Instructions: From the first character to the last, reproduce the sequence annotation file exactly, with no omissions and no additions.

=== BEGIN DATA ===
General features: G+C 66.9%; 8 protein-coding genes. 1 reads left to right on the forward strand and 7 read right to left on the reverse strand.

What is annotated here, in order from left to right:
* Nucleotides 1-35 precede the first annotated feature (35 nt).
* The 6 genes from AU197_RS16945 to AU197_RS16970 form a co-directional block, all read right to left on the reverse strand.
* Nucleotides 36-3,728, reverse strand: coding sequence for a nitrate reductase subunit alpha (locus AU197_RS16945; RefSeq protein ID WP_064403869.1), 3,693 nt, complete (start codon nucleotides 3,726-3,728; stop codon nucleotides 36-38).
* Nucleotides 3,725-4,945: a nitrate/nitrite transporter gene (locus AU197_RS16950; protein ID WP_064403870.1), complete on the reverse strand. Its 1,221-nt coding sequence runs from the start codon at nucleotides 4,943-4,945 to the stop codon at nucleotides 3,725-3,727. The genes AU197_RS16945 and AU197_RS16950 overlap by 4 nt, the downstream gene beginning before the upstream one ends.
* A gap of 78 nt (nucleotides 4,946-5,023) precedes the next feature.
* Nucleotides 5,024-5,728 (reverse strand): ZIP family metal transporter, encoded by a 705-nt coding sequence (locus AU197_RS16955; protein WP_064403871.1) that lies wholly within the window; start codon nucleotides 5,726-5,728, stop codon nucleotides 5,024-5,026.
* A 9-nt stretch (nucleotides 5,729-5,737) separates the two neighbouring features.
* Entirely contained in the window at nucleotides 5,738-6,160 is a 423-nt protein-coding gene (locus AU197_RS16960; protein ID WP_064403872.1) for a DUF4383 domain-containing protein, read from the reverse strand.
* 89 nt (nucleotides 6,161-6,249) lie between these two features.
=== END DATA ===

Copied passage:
General features: G+C 66.9%; 8 protein-coding genes. 1 reads left to right on the forward strand and 7 read right to left on the reverse strand.

What is annotated here, in order from left to right:
* Nucleotides 1-35 precede the first annotated feature (35 nt).
* The 6 genes from AU197_RS16945 to AU197_RS16970 form a co-directional block, all read right to left on the reverse strand.
* Nucleotides 36-3,728, reverse strand: coding sequence for a nitrate reductase subunit alpha (locus AU197_RS16945; RefSeq protein ID WP_064403869.1), 3,693 nt, complete (start codon nucleotides 3,726-3,728; stop codon nucleotides 36-38).
* Nucleotides 3,725-4,945: a nitrate/nitrite transporter gene (locus AU197_RS16950; protein ID WP_064403870.1), complete on the reverse strand. Its 1,221-nt coding sequence runs from the start codon at nucleotides 4,943-4,945 to the stop codon at nucleotides 3,725-3,727. The genes AU197_RS16945 and AU197_RS16950 overlap by 4 nt, the downstream gene beginning before the upstream one ends.
* A gap of 78 nt (nucleotides 4,946-5,023) precedes the next feature.
* Nucleotides 5,024-5,728 (reverse strand): ZIP family metal transporter, encoded by a 705-nt coding sequence (locus AU197_RS16955; protein WP_064403871.1) that lies wholly within the window; start codon nucleotides 5,726-5,728, stop codon nucleotides 5,024-5,026.
* A 9-nt stretch (nucleotides 5,729-5,737) separates the two neighbouring features.
* Entirely contained in the window at nucleotides 5,738-6,160 is a 423-nt protein-coding gene (locus AU197_RS16960; protein ID WP_064403872.1) for a DUF4383 domain-containing protein, read from the reverse strand.
* 89 nt (nucleotides 6,161-6,249) lie between these two features.